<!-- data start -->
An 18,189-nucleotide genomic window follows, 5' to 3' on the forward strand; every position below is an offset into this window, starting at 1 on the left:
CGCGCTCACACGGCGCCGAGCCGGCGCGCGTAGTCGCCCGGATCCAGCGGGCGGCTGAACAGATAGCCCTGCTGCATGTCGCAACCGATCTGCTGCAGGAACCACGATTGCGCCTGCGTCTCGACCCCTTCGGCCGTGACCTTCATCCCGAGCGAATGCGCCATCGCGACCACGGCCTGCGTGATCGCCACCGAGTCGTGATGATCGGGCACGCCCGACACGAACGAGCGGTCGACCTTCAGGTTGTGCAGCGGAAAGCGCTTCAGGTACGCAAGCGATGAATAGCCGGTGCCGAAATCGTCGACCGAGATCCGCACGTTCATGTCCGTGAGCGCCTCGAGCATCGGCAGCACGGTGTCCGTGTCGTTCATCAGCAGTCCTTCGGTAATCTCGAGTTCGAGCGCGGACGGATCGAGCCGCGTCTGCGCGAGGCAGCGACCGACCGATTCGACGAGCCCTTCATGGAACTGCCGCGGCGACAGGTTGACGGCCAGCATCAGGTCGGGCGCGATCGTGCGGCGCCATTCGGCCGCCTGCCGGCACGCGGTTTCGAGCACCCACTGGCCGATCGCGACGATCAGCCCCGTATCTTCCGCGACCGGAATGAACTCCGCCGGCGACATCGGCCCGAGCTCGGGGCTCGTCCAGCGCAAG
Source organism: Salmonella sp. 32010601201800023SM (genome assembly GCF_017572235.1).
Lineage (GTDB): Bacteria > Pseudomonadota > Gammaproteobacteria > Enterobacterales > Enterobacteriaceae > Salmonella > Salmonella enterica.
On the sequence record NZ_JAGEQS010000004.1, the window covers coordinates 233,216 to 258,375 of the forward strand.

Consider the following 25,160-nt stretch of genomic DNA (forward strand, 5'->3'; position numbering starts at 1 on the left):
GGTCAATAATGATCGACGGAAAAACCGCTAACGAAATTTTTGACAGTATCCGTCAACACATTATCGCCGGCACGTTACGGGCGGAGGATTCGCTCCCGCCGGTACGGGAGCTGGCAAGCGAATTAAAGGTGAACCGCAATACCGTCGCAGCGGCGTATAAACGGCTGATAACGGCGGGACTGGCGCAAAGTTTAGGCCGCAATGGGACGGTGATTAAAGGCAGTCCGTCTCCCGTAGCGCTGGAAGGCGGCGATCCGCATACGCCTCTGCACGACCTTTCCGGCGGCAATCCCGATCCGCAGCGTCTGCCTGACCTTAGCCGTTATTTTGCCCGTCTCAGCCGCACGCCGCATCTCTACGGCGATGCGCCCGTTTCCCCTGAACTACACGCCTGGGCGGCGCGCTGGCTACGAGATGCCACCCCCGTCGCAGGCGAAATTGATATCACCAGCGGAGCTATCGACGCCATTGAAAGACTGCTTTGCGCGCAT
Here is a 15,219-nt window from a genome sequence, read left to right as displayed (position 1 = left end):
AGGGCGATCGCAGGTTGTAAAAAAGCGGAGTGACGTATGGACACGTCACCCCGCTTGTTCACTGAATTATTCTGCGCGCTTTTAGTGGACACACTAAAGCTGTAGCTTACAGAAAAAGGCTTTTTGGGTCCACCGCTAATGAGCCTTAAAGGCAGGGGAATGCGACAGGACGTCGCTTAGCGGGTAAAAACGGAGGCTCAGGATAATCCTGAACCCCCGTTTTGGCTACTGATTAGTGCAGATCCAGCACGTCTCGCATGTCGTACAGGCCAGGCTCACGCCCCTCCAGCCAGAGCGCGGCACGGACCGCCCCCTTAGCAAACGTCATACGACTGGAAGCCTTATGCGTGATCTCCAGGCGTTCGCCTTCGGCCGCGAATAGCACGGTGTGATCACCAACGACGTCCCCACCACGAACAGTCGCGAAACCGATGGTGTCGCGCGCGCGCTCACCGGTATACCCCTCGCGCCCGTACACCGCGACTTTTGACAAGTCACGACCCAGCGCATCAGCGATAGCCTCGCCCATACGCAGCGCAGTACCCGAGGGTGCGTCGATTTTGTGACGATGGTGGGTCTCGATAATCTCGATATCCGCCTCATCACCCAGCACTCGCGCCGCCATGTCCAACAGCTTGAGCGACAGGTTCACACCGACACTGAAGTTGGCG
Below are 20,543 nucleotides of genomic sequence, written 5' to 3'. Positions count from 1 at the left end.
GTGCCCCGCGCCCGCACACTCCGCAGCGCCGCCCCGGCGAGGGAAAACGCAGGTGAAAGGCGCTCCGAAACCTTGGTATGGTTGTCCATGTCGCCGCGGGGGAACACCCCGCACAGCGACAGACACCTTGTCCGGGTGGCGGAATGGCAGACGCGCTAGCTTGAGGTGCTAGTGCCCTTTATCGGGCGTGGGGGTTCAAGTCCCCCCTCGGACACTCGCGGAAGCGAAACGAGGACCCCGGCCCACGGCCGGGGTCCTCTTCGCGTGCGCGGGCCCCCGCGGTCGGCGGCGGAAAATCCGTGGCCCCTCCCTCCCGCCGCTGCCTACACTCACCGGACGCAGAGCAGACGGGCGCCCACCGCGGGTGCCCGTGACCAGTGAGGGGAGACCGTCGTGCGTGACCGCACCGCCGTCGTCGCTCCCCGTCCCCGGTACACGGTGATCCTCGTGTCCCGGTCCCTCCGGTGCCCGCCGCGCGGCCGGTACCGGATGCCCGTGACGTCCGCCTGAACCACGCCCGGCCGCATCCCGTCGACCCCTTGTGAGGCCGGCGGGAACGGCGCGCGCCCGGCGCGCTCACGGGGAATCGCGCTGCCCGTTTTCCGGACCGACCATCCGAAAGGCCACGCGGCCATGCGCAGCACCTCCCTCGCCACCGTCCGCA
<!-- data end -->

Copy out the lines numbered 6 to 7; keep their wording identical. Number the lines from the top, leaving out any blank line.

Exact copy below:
Consider the following 25,160-nt stretch of genomic DNA (forward strand, 5'->3'; position numbering starts at 1 on the left):
GGTCAATAATGATCGACGGAAAAACCGCTAACGAAATTTTTGACAGTATCCGTCAACACATTATCGCCGGCACGTTACGGGCGGAGGATTCGCTCCCGCCGGTACGGGAGCTGGCAAGCGAATTAAAGGTGAACCGCAATACCGTCGCAGCGGCGTATAAACGGCTGATAACGGCGGGACTGGCGCAAAGTTTAGGCCGCAATGGGACGGTGATTAAAGGCAGTCCGTCTCCCGTAGCGCTGGAAGGCGGCGATCCGCATACGCCTCTGCACGACCTTTCCGGCGGCAATCCCGATCCGCAGCGTCTGCCTGACCTTAGCCGTTATTTTGCCCGTCTCAGCCGCACGCCGCATCTCTACGGCGATGCGCCCGTTTCCCCTGAACTACACGCCTGGGCGGCGCGCTGGCTACGAGATGCCACCCCCGTCGCAGGCGAAATTGATATCACCAGCGGAGCTATCGACGCCATTGAAAGACTGCTTTGCGCGCAT